Found in 4 comments
samstave · 2017-05-29 · Original thread
Met a guy recently and he recommended "The Way of the Knife":

and "Legacy of ashes"


I downloaded the ebook to WoTK -- reviews of it are good, but I haven't started reading it just yet.

>The CIA is the reason for most of the unstable regions

I recently read Legacy of Ashes[0], which I thought would be a sort of thrilling history of the spy game in America, but turned out to be a chronicle of blunder after blunder by the CIA. Fascinating stuff.

Having read that, I'm not naive enough to believe the cause of "most" global instability is due to the CIA; that's giving them far too much credit.


jfornear · 2012-06-19 · Original thread
> Imagine if the US Army wouldn't divulge the capabilities of a new fighter jet to the very people who were authorizing the money for its construction.

No need to imagine. This happens. Covert areas of defense spending have always been conducted in the dark, often with blank checks.

The military, NSA, CIA, etc. are in the game of accumulating hidden capabilities. This is the job the American people have given them, and yes, it is a constant arbitrage at odds with, among other things, their own privacy and fiscal responsibilities.

A fascinating read on this topic, regardless of accuracy:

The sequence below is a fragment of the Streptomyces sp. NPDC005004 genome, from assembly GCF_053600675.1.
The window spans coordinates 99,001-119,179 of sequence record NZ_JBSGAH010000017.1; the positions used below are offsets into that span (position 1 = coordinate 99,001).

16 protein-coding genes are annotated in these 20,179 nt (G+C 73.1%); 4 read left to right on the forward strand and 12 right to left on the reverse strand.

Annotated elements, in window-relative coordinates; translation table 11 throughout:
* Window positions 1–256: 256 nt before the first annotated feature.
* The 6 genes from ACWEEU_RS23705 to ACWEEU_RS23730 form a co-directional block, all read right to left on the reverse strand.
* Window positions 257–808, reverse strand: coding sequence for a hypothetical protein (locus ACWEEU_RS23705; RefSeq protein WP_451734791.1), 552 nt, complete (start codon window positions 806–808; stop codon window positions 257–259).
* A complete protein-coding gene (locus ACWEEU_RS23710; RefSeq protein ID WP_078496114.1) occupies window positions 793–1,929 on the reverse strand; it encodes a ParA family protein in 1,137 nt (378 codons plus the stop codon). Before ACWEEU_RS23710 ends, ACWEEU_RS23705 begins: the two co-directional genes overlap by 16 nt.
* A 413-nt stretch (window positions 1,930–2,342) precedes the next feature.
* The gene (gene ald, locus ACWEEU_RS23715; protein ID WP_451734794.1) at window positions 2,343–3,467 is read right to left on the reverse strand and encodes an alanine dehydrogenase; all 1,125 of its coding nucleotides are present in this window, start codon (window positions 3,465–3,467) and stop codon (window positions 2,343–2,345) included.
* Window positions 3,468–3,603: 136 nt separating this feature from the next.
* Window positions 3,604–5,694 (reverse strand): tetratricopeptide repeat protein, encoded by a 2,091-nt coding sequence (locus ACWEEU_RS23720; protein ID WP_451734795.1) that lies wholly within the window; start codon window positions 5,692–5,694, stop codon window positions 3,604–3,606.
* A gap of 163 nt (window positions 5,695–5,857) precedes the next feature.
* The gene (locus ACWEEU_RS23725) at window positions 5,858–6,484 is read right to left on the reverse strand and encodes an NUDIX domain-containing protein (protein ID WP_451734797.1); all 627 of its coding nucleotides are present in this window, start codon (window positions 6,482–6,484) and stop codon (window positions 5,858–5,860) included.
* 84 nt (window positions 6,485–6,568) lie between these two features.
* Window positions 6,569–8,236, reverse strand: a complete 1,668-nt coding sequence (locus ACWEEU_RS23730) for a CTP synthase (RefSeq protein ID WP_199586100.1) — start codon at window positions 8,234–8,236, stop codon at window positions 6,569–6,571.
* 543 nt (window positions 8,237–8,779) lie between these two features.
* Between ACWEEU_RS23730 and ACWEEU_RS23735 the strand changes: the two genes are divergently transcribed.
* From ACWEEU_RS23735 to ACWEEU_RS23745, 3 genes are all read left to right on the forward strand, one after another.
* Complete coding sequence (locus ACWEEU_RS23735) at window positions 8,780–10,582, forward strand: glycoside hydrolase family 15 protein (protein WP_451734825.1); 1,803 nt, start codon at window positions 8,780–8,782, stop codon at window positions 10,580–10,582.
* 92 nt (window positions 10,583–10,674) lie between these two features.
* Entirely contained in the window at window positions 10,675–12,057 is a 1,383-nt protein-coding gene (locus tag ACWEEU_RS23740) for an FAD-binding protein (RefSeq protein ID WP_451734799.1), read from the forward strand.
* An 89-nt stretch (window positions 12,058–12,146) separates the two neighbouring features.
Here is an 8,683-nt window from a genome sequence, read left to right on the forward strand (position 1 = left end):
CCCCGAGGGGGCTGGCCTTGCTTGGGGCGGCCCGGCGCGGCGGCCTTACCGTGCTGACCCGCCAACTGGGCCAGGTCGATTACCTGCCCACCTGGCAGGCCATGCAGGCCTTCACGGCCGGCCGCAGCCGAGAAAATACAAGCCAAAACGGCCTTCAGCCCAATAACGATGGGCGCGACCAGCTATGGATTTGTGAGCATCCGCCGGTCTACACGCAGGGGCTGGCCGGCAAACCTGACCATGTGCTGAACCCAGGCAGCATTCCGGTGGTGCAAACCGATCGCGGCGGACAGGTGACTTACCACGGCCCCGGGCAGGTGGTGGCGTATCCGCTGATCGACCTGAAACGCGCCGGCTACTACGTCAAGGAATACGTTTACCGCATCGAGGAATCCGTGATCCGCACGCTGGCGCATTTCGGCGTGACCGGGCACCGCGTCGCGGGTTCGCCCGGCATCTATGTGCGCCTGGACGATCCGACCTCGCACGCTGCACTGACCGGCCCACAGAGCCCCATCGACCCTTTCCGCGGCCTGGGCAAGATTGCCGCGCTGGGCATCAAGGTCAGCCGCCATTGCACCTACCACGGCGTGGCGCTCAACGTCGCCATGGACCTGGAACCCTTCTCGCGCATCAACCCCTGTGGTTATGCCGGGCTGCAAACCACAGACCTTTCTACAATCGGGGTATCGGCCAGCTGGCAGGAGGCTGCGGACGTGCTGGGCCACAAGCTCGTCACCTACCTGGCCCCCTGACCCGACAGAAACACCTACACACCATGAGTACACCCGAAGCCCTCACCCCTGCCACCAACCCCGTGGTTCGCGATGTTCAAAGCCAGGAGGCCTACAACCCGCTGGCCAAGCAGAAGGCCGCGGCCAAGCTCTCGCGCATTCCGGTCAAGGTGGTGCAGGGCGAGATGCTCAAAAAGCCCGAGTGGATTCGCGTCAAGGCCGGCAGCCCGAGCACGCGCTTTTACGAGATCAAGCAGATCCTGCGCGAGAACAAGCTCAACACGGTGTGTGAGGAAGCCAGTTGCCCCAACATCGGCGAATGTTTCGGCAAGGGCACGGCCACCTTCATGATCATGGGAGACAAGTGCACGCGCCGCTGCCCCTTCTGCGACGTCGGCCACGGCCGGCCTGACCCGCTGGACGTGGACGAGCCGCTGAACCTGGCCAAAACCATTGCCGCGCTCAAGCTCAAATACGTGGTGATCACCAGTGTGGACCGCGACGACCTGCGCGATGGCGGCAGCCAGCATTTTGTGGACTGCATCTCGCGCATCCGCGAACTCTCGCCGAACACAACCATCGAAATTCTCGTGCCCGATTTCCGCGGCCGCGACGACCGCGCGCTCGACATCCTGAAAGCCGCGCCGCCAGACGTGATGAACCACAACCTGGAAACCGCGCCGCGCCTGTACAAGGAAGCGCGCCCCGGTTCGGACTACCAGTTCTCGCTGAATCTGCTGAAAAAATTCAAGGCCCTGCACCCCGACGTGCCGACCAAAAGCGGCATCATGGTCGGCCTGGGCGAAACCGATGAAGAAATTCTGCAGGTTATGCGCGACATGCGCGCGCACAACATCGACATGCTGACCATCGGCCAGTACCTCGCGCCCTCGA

MichaelSalib · 2011-01-17 · Original thread
You're arguing that the organization Mossad is acting irrationally.

No, I'm arguing that Mossad's claims about when Iran will have a weapon tell us nothing about the effectiveness of Stuxnet. This is a matter of logic.

I also don't know where this perception comes from

Reading books about intelligence Legacy of Ashes

Beyond that, this is really basic systems theory. Intelligence service oversight, at least in the US, is very lax. The people doing oversight know a lot less about operations than the people being overseen. So when they screw up, they can spin their nominal bosses so that no one gets fired or goes to jail. It is really hard to keep secret and highly compartmentalized organizations honest. The principal agent problem is a big deal.

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